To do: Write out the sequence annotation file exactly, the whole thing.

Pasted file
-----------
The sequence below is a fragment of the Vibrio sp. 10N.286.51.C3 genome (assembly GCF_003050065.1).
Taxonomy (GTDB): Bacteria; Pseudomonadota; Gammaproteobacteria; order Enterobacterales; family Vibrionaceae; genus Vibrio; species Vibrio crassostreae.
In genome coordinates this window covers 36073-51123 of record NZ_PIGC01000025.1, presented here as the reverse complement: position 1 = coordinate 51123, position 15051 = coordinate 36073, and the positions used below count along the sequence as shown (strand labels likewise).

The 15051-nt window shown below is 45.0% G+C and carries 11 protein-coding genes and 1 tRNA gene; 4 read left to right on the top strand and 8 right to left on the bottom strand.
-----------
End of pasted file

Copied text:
The sequence below is a fragment of the Vibrio sp. 10N.286.51.C3 genome (assembly GCF_003050065.1).
Taxonomy (GTDB): Bacteria; Pseudomonadota; Gammaproteobacteria; order Enterobacterales; family Vibrionaceae; genus Vibrio; species Vibrio crassostreae.
In genome coordinates this window covers 36073-51123 of record NZ_PIGC01000025.1, presented here as the reverse complement: position 1 = coordinate 51123, position 15051 = coordinate 36073, and the positions used below count along the sequence as shown (strand labels likewise).

The 15051-nt window shown below is 45.0% G+C and carries 11 protein-coding genes and 1 tRNA gene; 4 read left to right on the top strand and 8 right to left on the bottom strand.